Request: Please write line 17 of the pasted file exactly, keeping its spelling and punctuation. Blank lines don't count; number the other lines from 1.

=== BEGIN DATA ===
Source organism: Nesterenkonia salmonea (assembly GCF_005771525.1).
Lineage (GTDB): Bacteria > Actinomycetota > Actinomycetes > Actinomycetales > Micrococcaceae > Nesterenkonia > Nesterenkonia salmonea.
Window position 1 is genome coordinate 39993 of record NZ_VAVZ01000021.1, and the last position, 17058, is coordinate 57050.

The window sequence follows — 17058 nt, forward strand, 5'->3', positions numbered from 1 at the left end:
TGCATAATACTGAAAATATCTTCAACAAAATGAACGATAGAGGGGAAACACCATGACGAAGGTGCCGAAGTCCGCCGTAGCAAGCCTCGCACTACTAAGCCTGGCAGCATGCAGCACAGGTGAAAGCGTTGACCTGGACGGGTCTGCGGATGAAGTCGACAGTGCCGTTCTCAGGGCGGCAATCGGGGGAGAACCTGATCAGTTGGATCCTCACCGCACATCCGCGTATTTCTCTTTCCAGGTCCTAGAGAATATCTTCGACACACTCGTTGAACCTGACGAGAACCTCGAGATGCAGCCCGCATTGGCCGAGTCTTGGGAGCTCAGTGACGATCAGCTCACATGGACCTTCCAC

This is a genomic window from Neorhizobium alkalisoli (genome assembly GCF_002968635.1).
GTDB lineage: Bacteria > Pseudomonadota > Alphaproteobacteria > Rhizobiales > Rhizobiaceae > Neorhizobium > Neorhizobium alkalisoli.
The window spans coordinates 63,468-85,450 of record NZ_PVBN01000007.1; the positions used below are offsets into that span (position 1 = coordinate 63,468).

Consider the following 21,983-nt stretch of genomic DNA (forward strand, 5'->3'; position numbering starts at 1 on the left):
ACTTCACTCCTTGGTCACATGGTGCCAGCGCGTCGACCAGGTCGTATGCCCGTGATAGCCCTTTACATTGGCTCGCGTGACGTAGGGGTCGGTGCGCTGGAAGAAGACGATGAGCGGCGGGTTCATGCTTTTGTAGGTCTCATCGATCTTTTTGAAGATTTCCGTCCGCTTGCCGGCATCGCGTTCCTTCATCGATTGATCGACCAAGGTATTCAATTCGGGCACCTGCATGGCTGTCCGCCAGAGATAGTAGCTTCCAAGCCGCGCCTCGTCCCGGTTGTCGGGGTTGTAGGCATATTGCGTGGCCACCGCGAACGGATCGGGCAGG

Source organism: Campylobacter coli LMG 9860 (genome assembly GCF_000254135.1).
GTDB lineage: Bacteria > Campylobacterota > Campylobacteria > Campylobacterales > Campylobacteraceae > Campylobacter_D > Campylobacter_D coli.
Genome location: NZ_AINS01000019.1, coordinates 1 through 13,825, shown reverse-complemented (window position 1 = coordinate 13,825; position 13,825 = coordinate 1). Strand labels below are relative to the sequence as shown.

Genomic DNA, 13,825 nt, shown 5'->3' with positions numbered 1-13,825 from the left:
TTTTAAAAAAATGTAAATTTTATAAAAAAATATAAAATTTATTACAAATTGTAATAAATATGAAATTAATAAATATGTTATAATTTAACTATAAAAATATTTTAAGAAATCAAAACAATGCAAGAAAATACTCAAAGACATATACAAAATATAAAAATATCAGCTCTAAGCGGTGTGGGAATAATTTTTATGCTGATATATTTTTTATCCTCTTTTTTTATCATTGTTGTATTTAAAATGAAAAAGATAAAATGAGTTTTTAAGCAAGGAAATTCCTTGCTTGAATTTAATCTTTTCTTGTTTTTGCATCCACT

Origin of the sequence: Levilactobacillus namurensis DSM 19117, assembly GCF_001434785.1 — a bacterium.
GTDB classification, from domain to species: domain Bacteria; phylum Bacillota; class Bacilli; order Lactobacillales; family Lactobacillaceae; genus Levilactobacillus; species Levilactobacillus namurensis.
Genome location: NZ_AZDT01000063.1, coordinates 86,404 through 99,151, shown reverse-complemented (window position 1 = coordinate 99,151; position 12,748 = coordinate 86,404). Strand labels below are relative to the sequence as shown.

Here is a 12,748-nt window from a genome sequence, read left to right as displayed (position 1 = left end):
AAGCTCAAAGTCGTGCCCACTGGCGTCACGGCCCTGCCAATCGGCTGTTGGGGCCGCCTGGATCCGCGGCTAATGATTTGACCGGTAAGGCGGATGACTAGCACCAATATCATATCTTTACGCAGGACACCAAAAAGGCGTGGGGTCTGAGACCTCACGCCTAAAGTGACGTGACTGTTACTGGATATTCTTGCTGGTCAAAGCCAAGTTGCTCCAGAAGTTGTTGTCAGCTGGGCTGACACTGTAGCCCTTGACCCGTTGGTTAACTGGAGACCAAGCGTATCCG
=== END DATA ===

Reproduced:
GTDB classification, from domain to species: domain Bacteria; phylum Bacillota; class Bacilli; order Lactobacillales; family Lactobacillaceae; genus Levilactobacillus; species Levilactobacillus namurensis.